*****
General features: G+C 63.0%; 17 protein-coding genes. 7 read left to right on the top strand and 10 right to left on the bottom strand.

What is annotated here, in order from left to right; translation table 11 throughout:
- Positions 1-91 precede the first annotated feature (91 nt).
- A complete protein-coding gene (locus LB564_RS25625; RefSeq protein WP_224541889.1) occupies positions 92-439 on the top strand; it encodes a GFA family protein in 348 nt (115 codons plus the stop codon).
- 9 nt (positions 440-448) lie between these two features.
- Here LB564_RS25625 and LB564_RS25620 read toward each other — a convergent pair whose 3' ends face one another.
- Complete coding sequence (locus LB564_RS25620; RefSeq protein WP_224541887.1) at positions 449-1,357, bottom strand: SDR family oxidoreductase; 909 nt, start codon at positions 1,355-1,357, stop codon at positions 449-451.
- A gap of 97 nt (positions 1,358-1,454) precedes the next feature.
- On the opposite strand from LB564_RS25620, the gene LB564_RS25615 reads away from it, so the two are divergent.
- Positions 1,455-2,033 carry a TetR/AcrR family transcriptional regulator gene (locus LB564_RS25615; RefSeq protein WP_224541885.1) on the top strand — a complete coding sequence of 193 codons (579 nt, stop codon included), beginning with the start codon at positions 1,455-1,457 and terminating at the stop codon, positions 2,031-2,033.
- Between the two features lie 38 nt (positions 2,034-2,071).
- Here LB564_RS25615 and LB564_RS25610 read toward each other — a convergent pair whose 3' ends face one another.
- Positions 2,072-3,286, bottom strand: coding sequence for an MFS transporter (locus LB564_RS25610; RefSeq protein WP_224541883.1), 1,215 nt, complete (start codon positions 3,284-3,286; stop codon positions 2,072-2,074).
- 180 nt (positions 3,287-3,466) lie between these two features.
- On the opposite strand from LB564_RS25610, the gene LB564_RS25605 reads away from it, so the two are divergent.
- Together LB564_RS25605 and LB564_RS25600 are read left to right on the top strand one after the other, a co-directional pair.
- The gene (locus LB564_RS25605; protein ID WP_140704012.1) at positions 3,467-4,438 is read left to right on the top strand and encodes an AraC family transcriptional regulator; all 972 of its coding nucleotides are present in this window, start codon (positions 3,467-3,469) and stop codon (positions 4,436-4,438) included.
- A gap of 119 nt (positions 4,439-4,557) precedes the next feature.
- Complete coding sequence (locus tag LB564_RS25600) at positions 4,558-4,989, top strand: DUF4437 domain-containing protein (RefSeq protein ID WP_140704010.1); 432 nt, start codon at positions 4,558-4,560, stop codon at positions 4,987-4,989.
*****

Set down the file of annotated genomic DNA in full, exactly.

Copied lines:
General features: G+C 63.0%; 17 protein-coding genes. 7 read left to right on the top strand and 10 right to left on the bottom strand.

What is annotated here, in order from left to right; translation table 11 throughout:
- Positions 1-91 precede the first annotated feature (91 nt).
- A complete protein-coding gene (locus LB564_RS25625; RefSeq protein WP_224541889.1) occupies positions 92-439 on the top strand; it encodes a GFA family protein in 348 nt (115 codons plus the stop codon).
- 9 nt (positions 440-448) lie between these two features.
- Here LB564_RS25625 and LB564_RS25620 read toward each other — a convergent pair whose 3' ends face one another.
- Complete coding sequence (locus LB564_RS25620; RefSeq protein WP_224541887.1) at positions 449-1,357, bottom strand: SDR family oxidoreductase; 909 nt, start codon at positions 1,355-1,357, stop codon at positions 449-451.
- A gap of 97 nt (positions 1,358-1,454) precedes the next feature.
- On the opposite strand from LB564_RS25620, the gene LB564_RS25615 reads away from it, so the two are divergent.
- Positions 1,455-2,033 carry a TetR/AcrR family transcriptional regulator gene (locus LB564_RS25615; RefSeq protein WP_224541885.1) on the top strand — a complete coding sequence of 193 codons (579 nt, stop codon included), beginning with the start codon at positions 1,455-1,457 and terminating at the stop codon, positions 2,031-2,033.
- Between the two features lie 38 nt (positions 2,034-2,071).
- Here LB564_RS25615 and LB564_RS25610 read toward each other — a convergent pair whose 3' ends face one another.
- Positions 2,072-3,286, bottom strand: coding sequence for an MFS transporter (locus LB564_RS25610; RefSeq protein WP_224541883.1), 1,215 nt, complete (start codon positions 3,284-3,286; stop codon positions 2,072-2,074).
- 180 nt (positions 3,287-3,466) lie between these two features.
- On the opposite strand from LB564_RS25610, the gene LB564_RS25605 reads away from it, so the two are divergent.
- Together LB564_RS25605 and LB564_RS25600 are read left to right on the top strand one after the other, a co-directional pair.
- The gene (locus LB564_RS25605; protein ID WP_140704012.1) at positions 3,467-4,438 is read left to right on the top strand and encodes an AraC family transcriptional regulator; all 972 of its coding nucleotides are present in this window, start codon (positions 3,467-3,469) and stop codon (positions 4,436-4,438) included.
- A gap of 119 nt (positions 4,439-4,557) precedes the next feature.
- Complete coding sequence (locus tag LB564_RS25600) at positions 4,558-4,989, top strand: DUF4437 domain-containing protein (RefSeq protein ID WP_140704010.1); 432 nt, start codon at positions 4,558-4,560, stop codon at positions 4,987-4,989.